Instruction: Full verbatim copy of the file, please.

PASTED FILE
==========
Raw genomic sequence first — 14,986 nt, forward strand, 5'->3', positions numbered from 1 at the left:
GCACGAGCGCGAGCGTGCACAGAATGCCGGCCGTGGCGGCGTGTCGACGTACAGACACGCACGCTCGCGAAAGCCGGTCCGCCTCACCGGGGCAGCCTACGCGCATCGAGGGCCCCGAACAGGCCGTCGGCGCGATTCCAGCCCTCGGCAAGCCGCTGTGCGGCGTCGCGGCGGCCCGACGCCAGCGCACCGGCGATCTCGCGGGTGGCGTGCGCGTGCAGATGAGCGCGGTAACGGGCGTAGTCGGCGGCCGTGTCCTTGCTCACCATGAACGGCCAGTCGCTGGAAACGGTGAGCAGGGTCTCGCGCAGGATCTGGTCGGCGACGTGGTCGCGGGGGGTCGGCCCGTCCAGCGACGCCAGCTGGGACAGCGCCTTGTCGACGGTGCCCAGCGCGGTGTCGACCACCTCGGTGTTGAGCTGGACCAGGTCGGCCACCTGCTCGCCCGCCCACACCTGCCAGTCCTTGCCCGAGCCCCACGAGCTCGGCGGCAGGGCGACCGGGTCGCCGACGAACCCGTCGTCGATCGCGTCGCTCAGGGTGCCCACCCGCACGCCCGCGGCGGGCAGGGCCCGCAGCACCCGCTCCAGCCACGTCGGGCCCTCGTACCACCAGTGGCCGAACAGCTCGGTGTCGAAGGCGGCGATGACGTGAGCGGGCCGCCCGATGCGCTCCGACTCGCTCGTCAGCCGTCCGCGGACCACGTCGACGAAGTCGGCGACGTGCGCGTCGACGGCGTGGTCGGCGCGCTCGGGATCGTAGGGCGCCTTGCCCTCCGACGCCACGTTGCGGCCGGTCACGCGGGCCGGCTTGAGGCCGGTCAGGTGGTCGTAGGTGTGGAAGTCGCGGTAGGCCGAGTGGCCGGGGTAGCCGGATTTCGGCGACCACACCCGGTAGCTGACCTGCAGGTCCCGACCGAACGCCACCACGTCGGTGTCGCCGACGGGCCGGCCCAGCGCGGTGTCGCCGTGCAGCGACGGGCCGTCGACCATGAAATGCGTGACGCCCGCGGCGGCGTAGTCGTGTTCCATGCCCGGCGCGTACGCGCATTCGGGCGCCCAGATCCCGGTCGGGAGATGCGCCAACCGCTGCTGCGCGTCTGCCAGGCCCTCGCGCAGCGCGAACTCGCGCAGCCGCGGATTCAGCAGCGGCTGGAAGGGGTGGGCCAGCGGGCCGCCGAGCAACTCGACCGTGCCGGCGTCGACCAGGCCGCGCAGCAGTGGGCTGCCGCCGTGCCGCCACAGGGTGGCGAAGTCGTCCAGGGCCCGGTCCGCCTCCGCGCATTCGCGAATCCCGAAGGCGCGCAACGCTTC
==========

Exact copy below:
Raw genomic sequence first — 14,986 nt, forward strand, 5'->3', positions numbered from 1 at the left:
GCACGAGCGCGAGCGTGCACAGAATGCCGGCCGTGGCGGCGTGTCGACGTACAGACACGCACGCTCGCGAAAGCCGGTCCGCCTCACCGGGGCAGCCTACGCGCATCGAGGGCCCCGAACAGGCCGTCGGCGCGATTCCAGCCCTCGGCAAGCCGCTGTGCGGCGTCGCGGCGGCCCGACGCCAGCGCACCGGCGATCTCGCGGGTGGCGTGCGCGTGCAGATGAGCGCGGTAACGGGCGTAGTCGGCGGCCGTGTCCTTGCTCACCATGAACGGCCAGTCGCTGGAAACGGTGAGCAGGGTCTCGCGCAGGATCTGGTCGGCGACGTGGTCGCGGGGGGTCGGCCCGTCCAGCGACGCCAGCTGGGACAGCGCCTTGTCGACGGTGCCCAGCGCGGTGTCGACCACCTCGGTGTTGAGCTGGACCAGGTCGGCCACCTGCTCGCCCGCCCACACCTGCCAGTCCTTGCCCGAGCCCCACGAGCTCGGCGGCAGGGCGACCGGGTCGCCGACGAACCCGTCGTCGATCGCGTCGCTCAGGGTGCCCACCCGCACGCCCGCGGCGGGCAGGGCCCGCAGCACCCGCTCCAGCCACGTCGGGCCCTCGTACCACCAGTGGCCGAACAGCTCGGTGTCGAAGGCGGCGATGACGTGAGCGGGCCGCCCGATGCGCTCCGACTCGCTCGTCAGCCGTCCGCGGACCACGTCGACGAAGTCGGCGACGTGCGCGTCGACGGCGTGGTCGGCGCGCTCGGGATCGTAGGGCGCCTTGCCCTCCGACGCCACGTTGCGGCCGGTCACGCGGGCCGGCTTGAGGCCGGTCAGGTGGTCGTAGGTGTGGAAGTCGCGGTAGGCCGAGTGGCCGGGGTAGCCGGATTTCGGCGACCACACCCGGTAGCTGACCTGCAGGTCCCGACCGAACGCCACCACGTCGGTGTCGCCGACGGGCCGGCCCAGCGCGGTGTCGCCGTGCAGCGACGGGCCGTCGACCATGAAATGCGTGACGCCCGCGGCGGCGTAGTCGTGTTCCATGCCCGGCGCGTACGCGCATTCGGGCGCCCAGATCCCGGTCGGGAGATGCGCCAACCGCTGCTGCGCGTCTGCCAGGCCCTCGCGCAGCGCGAACTCGCGCAGCCGCGGATTCAGCAGCGGCTGGAAGGGGTGGGCCAGCGGGCCGCCGAGCAACTCGACCGTGCCGGCGTCGACCAGGCCGCGCAGCAGTGGGCTGCCGCCGTGCCGCCACAGGGTGGCGAAGTCGTCCAGGGCCCGGTCCGCCTCCGCGCATTCGCGAATCCCGAAGGCGCGCAACGCTTC